born 1961 in Berlin
Margitta Kupler was born the same day as the Berlin Wall was constructed. Even as a young girl, she insisted on deciding things for herself and not being subordinated to collective opinion. She attended church events and followed the Christian faith: “One form of protest and one alternative for those not wanting conform to the state’s demands.”
In 1978, festivities on Alexanderplatz to mark the anniversary of the founding of the GDR ended in clashes between youths and the police, during the course of which a boy from Margitta Kupler’s class was arrested. The Stasi came to the school to put pressure on the class. No letters should be written to the boy in prison, no signatures were allowed to be collected and signatures already submitted were to be retracted. In the face of this injustice and the lack of power to oppose it, she felt helpless. “That was something that was not part of my plans for my life.” Margitta Kupler refused to retract her signature and was expelled from school, ostensibly because she had worn a parka coat that came from the West.
After her children were born, she did not send them to state kindergartens nor to the Pioneers, the socialist mass organisation for children. “You don’t have to go along with everything. You can make choices concerning your own life.” Attracted by progressive approaches to education in church institutions, she trained as a parish worker.
In 1989 she started a job in Berlin-Weissensee, where she organised events on topics that were close to her heart: where do we stand on armament, on the army, on war toys in kindergartens? In autumn 1989, she staffed the telephone hotline in the Gethsemane Church together with Klaus, whom she later married, and other fellow activists. This is where information about protests and state incursions throughout the entire country was collected round the clock and then distributed, including to correspondents who had actually travelled to East Berlin to report on the official celebrations on 7 October. Margitta Kupler felt liberated through the fall of the Wall. She was one of the first to go into the headquarters of the Ministry for State Security in December 1989 with a television crew from the East German young people’s programme Elf 99. At the Central Round Table she was a member of AG Sicherheit, which set about dissolving the East German secret service. This working group decided to destroy electronic data, which Margitta Kupler was unable to prevent despite vehement protests.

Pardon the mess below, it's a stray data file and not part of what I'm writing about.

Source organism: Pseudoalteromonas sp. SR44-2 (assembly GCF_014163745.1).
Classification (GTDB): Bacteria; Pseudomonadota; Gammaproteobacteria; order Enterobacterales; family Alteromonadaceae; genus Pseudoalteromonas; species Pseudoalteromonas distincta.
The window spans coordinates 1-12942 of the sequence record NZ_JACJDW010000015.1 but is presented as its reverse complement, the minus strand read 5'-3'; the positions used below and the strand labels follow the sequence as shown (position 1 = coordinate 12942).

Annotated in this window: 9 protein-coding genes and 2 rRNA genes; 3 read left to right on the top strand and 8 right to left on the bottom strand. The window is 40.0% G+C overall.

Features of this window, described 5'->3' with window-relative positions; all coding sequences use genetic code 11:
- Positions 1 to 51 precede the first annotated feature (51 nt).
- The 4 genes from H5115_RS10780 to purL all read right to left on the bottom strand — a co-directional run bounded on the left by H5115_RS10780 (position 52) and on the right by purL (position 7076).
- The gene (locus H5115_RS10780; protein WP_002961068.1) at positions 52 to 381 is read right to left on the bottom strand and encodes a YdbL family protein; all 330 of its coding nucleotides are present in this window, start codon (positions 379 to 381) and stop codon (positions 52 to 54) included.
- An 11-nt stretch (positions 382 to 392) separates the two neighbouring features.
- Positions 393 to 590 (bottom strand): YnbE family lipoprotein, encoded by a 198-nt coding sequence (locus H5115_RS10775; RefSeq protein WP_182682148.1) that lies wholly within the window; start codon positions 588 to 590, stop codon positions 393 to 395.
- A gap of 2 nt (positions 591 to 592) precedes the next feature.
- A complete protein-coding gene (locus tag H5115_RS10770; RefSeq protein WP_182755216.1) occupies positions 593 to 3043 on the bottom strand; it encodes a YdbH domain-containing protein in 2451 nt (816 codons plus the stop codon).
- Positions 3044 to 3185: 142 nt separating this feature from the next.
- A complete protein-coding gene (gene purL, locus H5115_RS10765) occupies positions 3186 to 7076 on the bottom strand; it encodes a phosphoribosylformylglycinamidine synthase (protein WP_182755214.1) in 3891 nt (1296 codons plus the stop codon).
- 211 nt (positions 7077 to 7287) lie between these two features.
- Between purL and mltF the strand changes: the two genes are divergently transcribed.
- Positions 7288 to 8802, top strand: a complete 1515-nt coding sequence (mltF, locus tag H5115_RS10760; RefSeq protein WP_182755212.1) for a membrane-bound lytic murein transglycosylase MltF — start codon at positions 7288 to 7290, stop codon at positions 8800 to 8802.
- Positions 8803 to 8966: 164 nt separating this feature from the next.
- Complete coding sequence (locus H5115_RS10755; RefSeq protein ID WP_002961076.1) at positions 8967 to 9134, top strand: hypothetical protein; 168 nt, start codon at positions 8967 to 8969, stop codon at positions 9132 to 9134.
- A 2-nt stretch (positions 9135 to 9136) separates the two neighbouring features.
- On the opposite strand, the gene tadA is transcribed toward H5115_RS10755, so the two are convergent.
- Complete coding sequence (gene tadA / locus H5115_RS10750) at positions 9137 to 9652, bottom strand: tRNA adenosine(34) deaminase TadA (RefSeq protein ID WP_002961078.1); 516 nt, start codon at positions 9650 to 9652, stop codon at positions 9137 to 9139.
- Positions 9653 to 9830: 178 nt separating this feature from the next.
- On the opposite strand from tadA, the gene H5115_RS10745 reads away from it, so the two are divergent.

Nowadays Margitta Kupler provides advice to young people in Mecklenburg-Vorpommern on planning their lives. She does not believe people have to adapt to the labour market. “This market is so unstable, the only stable thing about it is someone who knows what they want.”